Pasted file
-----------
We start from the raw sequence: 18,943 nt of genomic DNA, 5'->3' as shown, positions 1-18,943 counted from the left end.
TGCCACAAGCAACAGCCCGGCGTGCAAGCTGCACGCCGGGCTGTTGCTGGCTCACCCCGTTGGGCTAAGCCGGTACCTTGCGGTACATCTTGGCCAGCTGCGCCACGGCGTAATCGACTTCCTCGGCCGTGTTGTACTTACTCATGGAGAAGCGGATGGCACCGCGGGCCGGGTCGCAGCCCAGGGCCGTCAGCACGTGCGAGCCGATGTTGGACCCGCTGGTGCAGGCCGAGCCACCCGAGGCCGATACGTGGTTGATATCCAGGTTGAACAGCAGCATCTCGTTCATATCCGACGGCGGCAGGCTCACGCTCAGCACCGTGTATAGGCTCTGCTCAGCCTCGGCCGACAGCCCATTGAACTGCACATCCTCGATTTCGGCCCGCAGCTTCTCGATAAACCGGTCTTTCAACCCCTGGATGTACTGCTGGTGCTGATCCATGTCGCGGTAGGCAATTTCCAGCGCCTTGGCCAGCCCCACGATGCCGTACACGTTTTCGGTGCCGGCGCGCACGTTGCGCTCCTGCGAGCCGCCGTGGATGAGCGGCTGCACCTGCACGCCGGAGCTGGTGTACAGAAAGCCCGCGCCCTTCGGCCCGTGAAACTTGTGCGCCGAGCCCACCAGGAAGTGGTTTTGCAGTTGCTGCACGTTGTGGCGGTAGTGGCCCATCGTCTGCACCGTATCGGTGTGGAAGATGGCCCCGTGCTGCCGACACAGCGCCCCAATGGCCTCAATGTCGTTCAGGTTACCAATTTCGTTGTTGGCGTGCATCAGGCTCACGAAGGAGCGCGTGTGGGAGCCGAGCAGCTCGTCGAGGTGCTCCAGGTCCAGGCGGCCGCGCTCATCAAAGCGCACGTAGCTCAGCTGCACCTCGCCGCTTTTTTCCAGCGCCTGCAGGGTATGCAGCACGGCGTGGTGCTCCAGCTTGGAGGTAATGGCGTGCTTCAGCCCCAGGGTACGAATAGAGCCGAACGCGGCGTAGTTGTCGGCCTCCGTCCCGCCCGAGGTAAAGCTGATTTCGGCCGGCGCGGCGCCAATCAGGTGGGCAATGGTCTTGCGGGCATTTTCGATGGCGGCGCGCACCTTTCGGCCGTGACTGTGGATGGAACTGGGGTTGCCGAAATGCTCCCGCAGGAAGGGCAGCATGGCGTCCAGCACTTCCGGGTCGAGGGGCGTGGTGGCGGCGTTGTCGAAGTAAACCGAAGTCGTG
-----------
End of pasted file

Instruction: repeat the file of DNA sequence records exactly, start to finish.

We start from the raw sequence: 18,943 nt of genomic DNA, 5'->3' as shown, positions 1-18,943 counted from the left end.
TGCCACAAGCAACAGCCCGGCGTGCAAGCTGCACGCCGGGCTGTTGCTGGCTCACCCCGTTGGGCTAAGCCGGTACCTTGCGGTACATCTTGGCCAGCTGCGCCACGGCGTAATCGACTTCCTCGGCCGTGTTGTACTTACTCATGGAGAAGCGGATGGCACCGCGGGCCGGGTCGCAGCCCAGGGCCGTCAGCACGTGCGAGCCGATGTTGGACCCGCTGGTGCAGGCCGAGCCACCCGAGGCCGATACGTGGTTGATATCCAGGTTGAACAGCAGCATCTCGTTCATATCCGACGGCGGCAGGCTCACGCTCAGCACCGTGTATAGGCTCTGCTCAGCCTCGGCCGACAGCCCATTGAACTGCACATCCTCGATTTCGGCCCGCAGCTTCTCGATAAACCGGTCTTTCAACCCCTGGATGTACTGCTGGTGCTGATCCATGTCGCGGTAGGCAATTTCCAGCGCCTTGGCCAGCCCCACGATGCCGTACACGTTTTCGGTGCCGGCGCGCACGTTGCGCTCCTGCGAGCCGCCGTGGATGAGCGGCTGCACCTGCACGCCGGAGCTGGTGTACAGAAAGCCCGCGCCCTTCGGCCCGTGAAACTTGTGCGCCGAGCCCACCAGGAAGTGGTTTTGCAGTTGCTGCACGTTGTGGCGGTAGTGGCCCATCGTCTGCACCGTATCGGTGTGGAAGATGGCCCCGTGCTGCCGACACAGCGCCCCAATGGCCTCAATGTCGTTCAGGTTACCAATTTCGTTGTTGGCGTGCATCAGGCTCACGAAGGAGCGCGTGTGGGAGCCGAGCAGCTCGTCGAGGTGCTCCAGGTCCAGGCGGCCGCGCTCATCAAAGCGCACGTAGCTCAGCTGCACCTCGCCGCTTTTTTCCAGCGCCTGCAGGGTATGCAGCACGGCGTGGTGCTCCAGCTTGGAGGTAATGGCGTGCTTCAGCCCCAGGGTACGAATAGAGCCGAACGCGGCGTAGTTGTCGGCCTCCGTCCCGCCCGAGGTAAAGCTGATTTCGGCCGGCGCGGCGCCAATCAGGTGGGCAATGGTCTTGCGGGCATTTTCGATGGCGGCGCGCACCTTTCGGCCGTGACTGTGGATGGAACTGGGGTTGCCGAAATGCTCCCGCAGGAAGGGCAGCATGGCGTCCAGCACTTCCGGGTCGAGGGGCGTGGTGGCGGCGTTGTCGAAGTAAACCGAAGTCGTG